Stone Soup for Five: Remembering the Punishments

Remembering the Punishments

The last few days I've been challenged in my parenting skills (or lack therof) by my boys.  There have been SO MANY times I've come so close to yelling (and a few times when I did raise my voice a bit louder than I would have liked) and it got me thinking about how things have changed over these last 10 months of learning and practicing Love and Logic.

And as I was thinking through the positive changes, and the frustrations that STILL haven't gotten better, I remembered something. Well, acutally, I think the Lord reminded me of it.

And that is that throughout my childhood 
(and I bet yours too)
I remember being BUSTED for things.
  I mean, the BIG BAD punishments. 

Punishments handed out by MAD parents...

I remember being spanked by angry adults.  
I remember being yelled out by red-faced parents.
I remember being lectured, screamed at, and hit.

But to this day have no clue, NO CLUE, what it was I did.

I remember the anger,
hatred I felt,
unfairness of it all.

But I have NO idea what it was over.

And I talked to another friend, who has adult children now, and she told me a story about her adult son remembering being slammed up against a wall, and yelled at by an ANGRY parent an inch from his face, but he can't remember what it was all about.

And it really hit home.

My ANGER as a parent will never accomplish the training I want to do.

My YELLING and out of control-ness will NEVER drive the point home.  
Will NEVER make my boys think "Whoa, I better not do that again".
It will NEVER make them apologize for their wrongdoing.

I do know what my ANGER will accomplish.
The list is long.

My out of control anger WILL:

-make me feel better temporarily
-permanently damage or at least strain the relationship
-show my own lack of self control
-train them to yell to get their way
-make me a reactive parent, rather than a thoughtful one
-disturb everyone around us
-not lead them or me closer to Christ-like living

Dealing with things the Love and Logic way has helped me see that:

-it is more painful for the kids to have to think through the solutions to their problems than it is for me to yell at them.
-hopefully they will remember a firm, but loving mom who didn't yell that much
**cough, choke... ya riiiiight**
-that they CAN work through their own problems without someone telling them what to do and how.
-strengthen our relationship as I empathize with them
-keep my attitude and anger in check so I can focus more on how to live for Christ than releasing the frustration I feel for the moment.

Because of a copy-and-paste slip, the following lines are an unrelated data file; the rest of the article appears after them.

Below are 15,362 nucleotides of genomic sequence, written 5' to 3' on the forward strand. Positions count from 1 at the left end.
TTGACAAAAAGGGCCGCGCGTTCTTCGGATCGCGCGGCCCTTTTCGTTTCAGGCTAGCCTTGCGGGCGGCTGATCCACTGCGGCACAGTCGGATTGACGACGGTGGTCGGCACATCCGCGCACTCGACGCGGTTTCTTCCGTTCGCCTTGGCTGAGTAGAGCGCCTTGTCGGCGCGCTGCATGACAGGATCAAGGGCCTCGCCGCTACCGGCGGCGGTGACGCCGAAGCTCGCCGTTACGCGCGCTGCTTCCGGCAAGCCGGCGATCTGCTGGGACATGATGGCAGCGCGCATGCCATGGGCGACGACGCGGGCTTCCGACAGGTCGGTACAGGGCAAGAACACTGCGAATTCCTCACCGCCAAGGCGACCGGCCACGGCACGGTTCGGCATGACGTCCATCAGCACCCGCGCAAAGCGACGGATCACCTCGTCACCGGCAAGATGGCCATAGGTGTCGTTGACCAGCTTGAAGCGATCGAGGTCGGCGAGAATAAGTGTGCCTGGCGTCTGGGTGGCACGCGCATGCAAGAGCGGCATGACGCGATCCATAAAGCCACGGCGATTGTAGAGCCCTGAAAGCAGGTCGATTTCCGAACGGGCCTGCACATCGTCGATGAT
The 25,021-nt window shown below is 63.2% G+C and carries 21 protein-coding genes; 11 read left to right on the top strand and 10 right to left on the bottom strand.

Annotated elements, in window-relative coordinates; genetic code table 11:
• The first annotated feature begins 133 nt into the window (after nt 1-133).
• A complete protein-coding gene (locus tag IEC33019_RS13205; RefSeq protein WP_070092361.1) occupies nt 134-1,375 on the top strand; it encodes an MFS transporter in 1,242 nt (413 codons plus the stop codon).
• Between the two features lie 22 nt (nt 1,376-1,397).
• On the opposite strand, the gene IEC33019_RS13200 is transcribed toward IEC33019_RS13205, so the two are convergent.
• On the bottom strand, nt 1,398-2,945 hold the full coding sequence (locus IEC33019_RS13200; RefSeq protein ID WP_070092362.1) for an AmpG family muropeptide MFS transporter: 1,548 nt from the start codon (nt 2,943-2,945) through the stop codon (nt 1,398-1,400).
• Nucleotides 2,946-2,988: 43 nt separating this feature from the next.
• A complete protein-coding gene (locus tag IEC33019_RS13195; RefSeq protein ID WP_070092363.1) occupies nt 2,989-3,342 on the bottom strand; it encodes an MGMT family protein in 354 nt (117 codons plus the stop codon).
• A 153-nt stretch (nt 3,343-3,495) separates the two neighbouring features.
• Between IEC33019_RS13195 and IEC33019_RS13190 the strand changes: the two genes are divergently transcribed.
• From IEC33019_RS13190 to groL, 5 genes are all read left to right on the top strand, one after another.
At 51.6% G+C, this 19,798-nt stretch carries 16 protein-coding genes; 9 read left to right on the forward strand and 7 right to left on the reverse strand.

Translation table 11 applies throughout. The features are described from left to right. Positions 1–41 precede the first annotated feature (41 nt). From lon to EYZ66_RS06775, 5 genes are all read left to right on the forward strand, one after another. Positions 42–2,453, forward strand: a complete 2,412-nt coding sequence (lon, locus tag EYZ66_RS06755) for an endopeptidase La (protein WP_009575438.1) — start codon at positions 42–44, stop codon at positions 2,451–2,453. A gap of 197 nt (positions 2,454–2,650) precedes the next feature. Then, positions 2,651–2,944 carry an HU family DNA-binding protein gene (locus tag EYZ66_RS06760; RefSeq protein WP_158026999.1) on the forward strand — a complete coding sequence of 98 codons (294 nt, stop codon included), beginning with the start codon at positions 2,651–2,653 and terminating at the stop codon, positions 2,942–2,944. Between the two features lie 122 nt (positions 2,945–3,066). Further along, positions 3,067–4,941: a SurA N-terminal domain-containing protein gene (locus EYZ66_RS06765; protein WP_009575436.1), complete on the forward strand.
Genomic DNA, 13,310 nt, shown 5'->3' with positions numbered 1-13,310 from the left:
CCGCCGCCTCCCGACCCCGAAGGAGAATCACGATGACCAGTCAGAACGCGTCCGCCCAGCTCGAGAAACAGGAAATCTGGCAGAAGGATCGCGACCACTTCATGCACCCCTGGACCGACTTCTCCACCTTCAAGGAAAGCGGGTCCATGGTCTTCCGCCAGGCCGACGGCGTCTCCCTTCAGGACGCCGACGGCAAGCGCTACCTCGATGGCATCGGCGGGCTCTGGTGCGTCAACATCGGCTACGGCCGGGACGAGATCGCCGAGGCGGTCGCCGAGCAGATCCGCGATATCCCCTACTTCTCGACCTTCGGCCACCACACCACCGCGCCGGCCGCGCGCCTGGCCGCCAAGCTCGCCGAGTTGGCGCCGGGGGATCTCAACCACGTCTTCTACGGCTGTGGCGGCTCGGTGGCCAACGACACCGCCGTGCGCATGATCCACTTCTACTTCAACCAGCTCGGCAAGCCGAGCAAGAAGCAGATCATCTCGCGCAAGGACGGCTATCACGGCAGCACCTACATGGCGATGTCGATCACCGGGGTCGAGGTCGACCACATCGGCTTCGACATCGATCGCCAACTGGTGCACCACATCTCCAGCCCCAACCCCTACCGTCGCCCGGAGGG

I just pray it's not too late.

Lord, please help me to be the wife and mom You want me to be.  Help me keep cool.  Help me delay the consequences when I can't think of a good one at the moment.  Help me to preserve (or restore) any relationships that have been damaged by my out of control anger.  And help me live a life of example to my boys, love to my husband, and glory to You.


  1. Oh man, this post convicts me. Because today I was the yelling mom. No self control at all. I love this post, mostly because it was hard for me to read and I really needed to. Must get my hands on that book! Thanks for your transparency. I know I've told you this, but I sincerely love your blog.

  2. what a beautiful reflection of your heart. i know the Lord is doing a mighty work in and through you. :) i can relate to your's so hard to rise above the *heat* of the moment and remain calm, yet firm in tense circumstances where we feel utterly powerless.

    i'm a HUGE fan of love and logic! i read that book & began implementing the strategies several years ago when i was an assistant teacher (before kids). i was always amazed at the results and have had the pleasure of seeing it work wonders with our own children as well.

    it's so hard to rise above a reactionary method of parenting vs. embracing a more mindful approach, but in the long run, it's SO worth it.

    i recently read a blog post that i think would bless you - the author suggests that when we change our parenting approach to what WE would have liked to have as a child, then we also offer an opportunity to heal our own young-heart wounds...

  3. I so hear you. I'm even aware I'm doing it now, while I'm doing it and still can't stop myself sometimes. I don't want to be that mom. If you go to your library they usually have a lot of books by Love and Logic, or Jim Fay (one of the founders). They really have helped me. Giving me options when I thought the only one was yelling and freaking out. Though I still have those days...

  4. I love you Kari, I hope I can remember all this as my girls get older


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